What is the main point of Meno?

What is the main point of Meno?

The Meno is probably one of Plato’s earliest dialogues, with the conversation dateable to about 402 BCE. The dialogue begins with Meno asking Socrates whether virtue can be taught, and this question (along with the more fundamental question of what virtue is) occupies the two men for the entirety of the text.

What are some of the key points between Socrates and Meno?

Socrates’ response: The ability to rule men is only good if the rule is just. But justice is only one of the virtues. So Meno has defined the general concept of virtue by identifying it with one specific kind of virtue. Socrates then clarifies what he wants with an analogy.

What does Meno say to Socrates?

He calls this answer “theatrical.” Now Meno gives an answer about what virtue is: “to desire beautiful things and have the power to acquire them” (77b). Socrates goes to work on the answer. He says that someone desiring beautiful things desires good things, thus shifting the focus.

What does Socrates argue in Meno?

Meno again attempts to define virtue, this time as “desiring fine things and being able to acquire them” (77b). Socrates argues that no one desires what is not good, and that therefore the definition reduces to “the power of acquiring good things” (78c).

What is the Meno problem?

In Plato’s Meno, Socrates raises the question of why knowledge is more valuable than mere true belief. Call this the Meno problem or, anticipating distinctions made below, the primary value problem.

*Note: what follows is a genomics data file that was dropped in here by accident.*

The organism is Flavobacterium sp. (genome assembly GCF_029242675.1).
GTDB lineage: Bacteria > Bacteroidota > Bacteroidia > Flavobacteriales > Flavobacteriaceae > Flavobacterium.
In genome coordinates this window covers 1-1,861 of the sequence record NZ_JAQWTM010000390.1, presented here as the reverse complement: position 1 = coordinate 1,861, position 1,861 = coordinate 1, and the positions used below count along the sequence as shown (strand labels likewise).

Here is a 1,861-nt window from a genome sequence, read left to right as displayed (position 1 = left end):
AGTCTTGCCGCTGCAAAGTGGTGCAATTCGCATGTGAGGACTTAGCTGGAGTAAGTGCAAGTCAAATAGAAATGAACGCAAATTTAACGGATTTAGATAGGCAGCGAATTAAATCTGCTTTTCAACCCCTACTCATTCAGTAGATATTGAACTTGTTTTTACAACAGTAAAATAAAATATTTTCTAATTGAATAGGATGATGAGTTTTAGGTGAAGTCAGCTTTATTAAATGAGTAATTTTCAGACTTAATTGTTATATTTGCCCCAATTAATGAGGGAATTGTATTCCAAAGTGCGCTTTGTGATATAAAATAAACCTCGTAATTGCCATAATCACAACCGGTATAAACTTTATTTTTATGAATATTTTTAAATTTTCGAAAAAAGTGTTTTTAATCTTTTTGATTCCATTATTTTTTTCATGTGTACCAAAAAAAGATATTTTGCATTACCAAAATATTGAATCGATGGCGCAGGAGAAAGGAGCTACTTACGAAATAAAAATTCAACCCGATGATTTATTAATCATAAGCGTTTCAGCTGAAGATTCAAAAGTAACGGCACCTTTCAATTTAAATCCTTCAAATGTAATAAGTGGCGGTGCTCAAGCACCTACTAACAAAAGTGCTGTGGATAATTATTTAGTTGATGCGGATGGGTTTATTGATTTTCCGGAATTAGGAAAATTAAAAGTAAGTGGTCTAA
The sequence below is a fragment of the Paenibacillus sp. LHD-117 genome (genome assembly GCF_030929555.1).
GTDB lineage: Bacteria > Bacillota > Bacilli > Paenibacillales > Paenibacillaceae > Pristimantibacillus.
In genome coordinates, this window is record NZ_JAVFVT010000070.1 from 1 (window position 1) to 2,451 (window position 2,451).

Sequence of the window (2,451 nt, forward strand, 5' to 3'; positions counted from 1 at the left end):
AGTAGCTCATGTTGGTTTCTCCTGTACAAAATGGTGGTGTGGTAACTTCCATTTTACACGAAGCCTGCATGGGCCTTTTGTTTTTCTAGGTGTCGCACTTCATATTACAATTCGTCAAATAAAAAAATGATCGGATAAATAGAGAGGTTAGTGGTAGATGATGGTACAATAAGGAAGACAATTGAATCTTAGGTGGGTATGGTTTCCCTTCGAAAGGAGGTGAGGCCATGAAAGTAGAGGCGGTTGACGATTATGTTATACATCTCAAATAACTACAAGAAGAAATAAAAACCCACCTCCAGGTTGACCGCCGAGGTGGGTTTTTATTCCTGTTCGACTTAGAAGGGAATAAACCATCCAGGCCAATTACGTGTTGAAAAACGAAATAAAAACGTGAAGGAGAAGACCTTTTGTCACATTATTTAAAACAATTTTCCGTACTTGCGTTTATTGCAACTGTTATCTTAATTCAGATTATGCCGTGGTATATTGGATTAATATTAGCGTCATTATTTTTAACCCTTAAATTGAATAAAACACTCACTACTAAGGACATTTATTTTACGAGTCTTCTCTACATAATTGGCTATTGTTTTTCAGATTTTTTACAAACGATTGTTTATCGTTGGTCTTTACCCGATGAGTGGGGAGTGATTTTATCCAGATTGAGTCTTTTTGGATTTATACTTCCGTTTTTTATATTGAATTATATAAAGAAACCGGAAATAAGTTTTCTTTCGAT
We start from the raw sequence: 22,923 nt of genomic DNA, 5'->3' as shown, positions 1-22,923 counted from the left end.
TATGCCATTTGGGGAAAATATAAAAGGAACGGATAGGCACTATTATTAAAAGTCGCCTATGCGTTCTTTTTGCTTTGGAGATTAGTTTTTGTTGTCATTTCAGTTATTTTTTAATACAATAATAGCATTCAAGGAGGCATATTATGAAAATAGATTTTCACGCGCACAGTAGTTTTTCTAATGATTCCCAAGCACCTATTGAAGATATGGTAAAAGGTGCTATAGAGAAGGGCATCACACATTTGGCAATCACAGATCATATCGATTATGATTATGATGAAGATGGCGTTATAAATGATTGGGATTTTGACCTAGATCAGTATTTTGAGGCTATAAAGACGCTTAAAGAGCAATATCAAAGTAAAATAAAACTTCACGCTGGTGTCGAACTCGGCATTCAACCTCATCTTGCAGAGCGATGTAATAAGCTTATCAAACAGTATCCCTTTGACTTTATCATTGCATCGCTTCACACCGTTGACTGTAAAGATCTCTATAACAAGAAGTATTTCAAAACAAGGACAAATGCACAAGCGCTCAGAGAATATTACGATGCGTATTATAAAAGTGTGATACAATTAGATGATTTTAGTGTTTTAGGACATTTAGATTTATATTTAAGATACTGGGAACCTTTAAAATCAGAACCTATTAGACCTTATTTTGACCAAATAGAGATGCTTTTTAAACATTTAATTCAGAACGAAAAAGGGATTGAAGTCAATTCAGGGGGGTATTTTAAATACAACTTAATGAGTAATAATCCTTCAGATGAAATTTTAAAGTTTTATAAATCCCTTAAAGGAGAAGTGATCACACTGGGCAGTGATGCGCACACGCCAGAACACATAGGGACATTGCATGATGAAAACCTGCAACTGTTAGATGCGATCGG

What is Meno knowledge?

Plato’s Meno is often thought to say that knowledge (epistêmê) is true belief (doxa) plus something, where the ‘something’ is often thought to be justification. However, it has also been argued that the Meno doesn’t take knowledge to be a species of, or even to imply, true belief.

What is virtue according to Meno?

Meno adds that there exists a virtue for every action, age and occasion [71e-72]. (2) The ability to rule over people is the virtue common to all [73d]. (3) Virtue is to desire beautiful things and have the power to acquire them [77b].

What kind of person is Meno?

A good-looking young man who belongs to a prominent family in Thessaly. At the time of his dialogue with Socrates, Meno is soon to begin his career as an important politician.

What is the conclusion in the Meno?

Upon investigation of the qualities of the soul, Socrates and Meno come to the conclusion that “virtue is wisdom, either the whole or part of it” (89a) and thus reject one of the hypotheses proposed by Meno (that some can obtain virtue by nature).

What does Socrates say about virtue in Meno?

Socrates reminds Meno that no virtuous quality is any good without “moderation and justice.” Meno agrees, and Socrates points out that this idea gets at something common to all cases of virtue.